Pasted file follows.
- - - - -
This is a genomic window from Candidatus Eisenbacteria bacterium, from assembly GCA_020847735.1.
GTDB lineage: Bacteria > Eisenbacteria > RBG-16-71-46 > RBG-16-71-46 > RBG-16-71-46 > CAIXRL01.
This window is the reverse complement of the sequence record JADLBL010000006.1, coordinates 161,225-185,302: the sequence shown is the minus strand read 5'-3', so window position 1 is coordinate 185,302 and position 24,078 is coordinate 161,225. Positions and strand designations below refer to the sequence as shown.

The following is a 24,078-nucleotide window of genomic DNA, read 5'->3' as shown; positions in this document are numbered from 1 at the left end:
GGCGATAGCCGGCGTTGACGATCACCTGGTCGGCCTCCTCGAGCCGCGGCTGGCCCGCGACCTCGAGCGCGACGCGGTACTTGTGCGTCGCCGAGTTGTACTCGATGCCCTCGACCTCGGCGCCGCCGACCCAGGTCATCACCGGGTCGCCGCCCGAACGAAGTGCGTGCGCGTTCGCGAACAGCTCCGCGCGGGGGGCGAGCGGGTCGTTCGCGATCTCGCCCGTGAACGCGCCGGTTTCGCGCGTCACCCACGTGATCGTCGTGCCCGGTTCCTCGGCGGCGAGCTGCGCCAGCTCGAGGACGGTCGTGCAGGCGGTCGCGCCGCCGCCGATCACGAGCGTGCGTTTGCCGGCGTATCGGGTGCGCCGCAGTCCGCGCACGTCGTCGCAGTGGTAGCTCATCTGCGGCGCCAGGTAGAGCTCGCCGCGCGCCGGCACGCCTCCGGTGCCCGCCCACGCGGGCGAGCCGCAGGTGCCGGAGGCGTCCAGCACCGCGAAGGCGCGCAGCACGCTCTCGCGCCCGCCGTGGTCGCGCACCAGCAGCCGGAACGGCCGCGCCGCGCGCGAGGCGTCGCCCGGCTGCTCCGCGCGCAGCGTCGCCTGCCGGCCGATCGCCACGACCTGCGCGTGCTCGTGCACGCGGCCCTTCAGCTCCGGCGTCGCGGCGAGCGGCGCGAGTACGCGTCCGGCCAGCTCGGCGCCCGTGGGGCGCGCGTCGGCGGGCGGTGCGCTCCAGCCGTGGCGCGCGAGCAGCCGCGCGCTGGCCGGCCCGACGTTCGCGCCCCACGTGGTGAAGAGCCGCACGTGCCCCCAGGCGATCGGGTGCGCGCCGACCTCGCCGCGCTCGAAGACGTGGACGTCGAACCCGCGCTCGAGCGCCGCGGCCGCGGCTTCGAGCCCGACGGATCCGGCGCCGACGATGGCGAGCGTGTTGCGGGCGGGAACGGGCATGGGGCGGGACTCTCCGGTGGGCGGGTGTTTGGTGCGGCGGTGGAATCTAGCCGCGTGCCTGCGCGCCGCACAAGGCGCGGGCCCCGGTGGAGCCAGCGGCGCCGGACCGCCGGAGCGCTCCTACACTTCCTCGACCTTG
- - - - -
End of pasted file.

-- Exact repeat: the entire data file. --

This is a genomic window from Candidatus Eisenbacteria bacterium, from assembly GCA_020847735.1.
GTDB lineage: Bacteria > Eisenbacteria > RBG-16-71-46 > RBG-16-71-46 > RBG-16-71-46 > CAIXRL01.
This window is the reverse complement of the sequence record JADLBL010000006.1, coordinates 161,225-185,302: the sequence shown is the minus strand read 5'-3', so window position 1 is coordinate 185,302 and position 24,078 is coordinate 161,225. Positions and strand designations below refer to the sequence as shown.

The following is a 24,078-nucleotide window of genomic DNA, read 5'->3' as shown; positions in this document are numbered from 1 at the left end:
GGCGATAGCCGGCGTTGACGATCACCTGGTCGGCCTCCTCGAGCCGCGGCTGGCCCGCGACCTCGAGCGCGACGCGGTACTTGTGCGTCGCCGAGTTGTACTCGATGCCCTCGACCTCGGCGCCGCCGACCCAGGTCATCACCGGGTCGCCGCCCGAACGAAGTGCGTGCGCGTTCGCGAACAGCTCCGCGCGGGGGGCGAGCGGGTCGTTCGCGATCTCGCCCGTGAACGCGCCGGTTTCGCGCGTCACCCACGTGATCGTCGTGCCCGGTTCCTCGGCGGCGAGCTGCGCCAGCTCGAGGACGGTCGTGCAGGCGGTCGCGCCGCCGCCGATCACGAGCGTGCGTTTGCCGGCGTATCGGGTGCGCCGCAGTCCGCGCACGTCGTCGCAGTGGTAGCTCATCTGCGGCGCCAGGTAGAGCTCGCCGCGCGCCGGCACGCCTCCGGTGCCCGCCCACGCGGGCGAGCCGCAGGTGCCGGAGGCGTCCAGCACCGCGAAGGCGCGCAGCACGCTCTCGCGCCCGCCGTGGTCGCGCACCAGCAGCCGGAACGGCCGCGCCGCGCGCGAGGCGTCGCCCGGCTGCTCCGCGCGCAGCGTCGCCTGCCGGCCGATCGCCACGACCTGCGCGTGCTCGTGCACGCGGCCCTTCAGCTCCGGCGTCGCGGCGAGCGGCGCGAGTACGCGTCCGGCCAGCTCGGCGCCCGTGGGGCGCGCGTCGGCGGGCGGTGCGCTCCAGCCGTGGCGCGCGAGCAGCCGCGCGCTGGCCGGCCCGACGTTCGCGCCCCACGTGGTGAAGAGCCGCACGTGCCCCCAGGCGATCGGGTGCGCGCCGACCTCGCCGCGCTCGAAGACGTGGACGTCGAACCCGCGCTCGAGCGCCGCGGCCGCGGCTTCGAGCCCGACGGATCCGGCGCCGACGATGGCGAGCGTGTTGCGGGCGGGAACGGGCATGGGGCGGGACTCTCCGGTGGGCGGGTGTTTGGTGCGGCGGTGGAATCTAGCCGCGTGCCTGCGCGCCGCACAAGGCGCGGGCCCCGGTGGAGCCAGCGGCGCCGGACCGCCGGAGCGCTCCTACACTTCCTCGACCTTG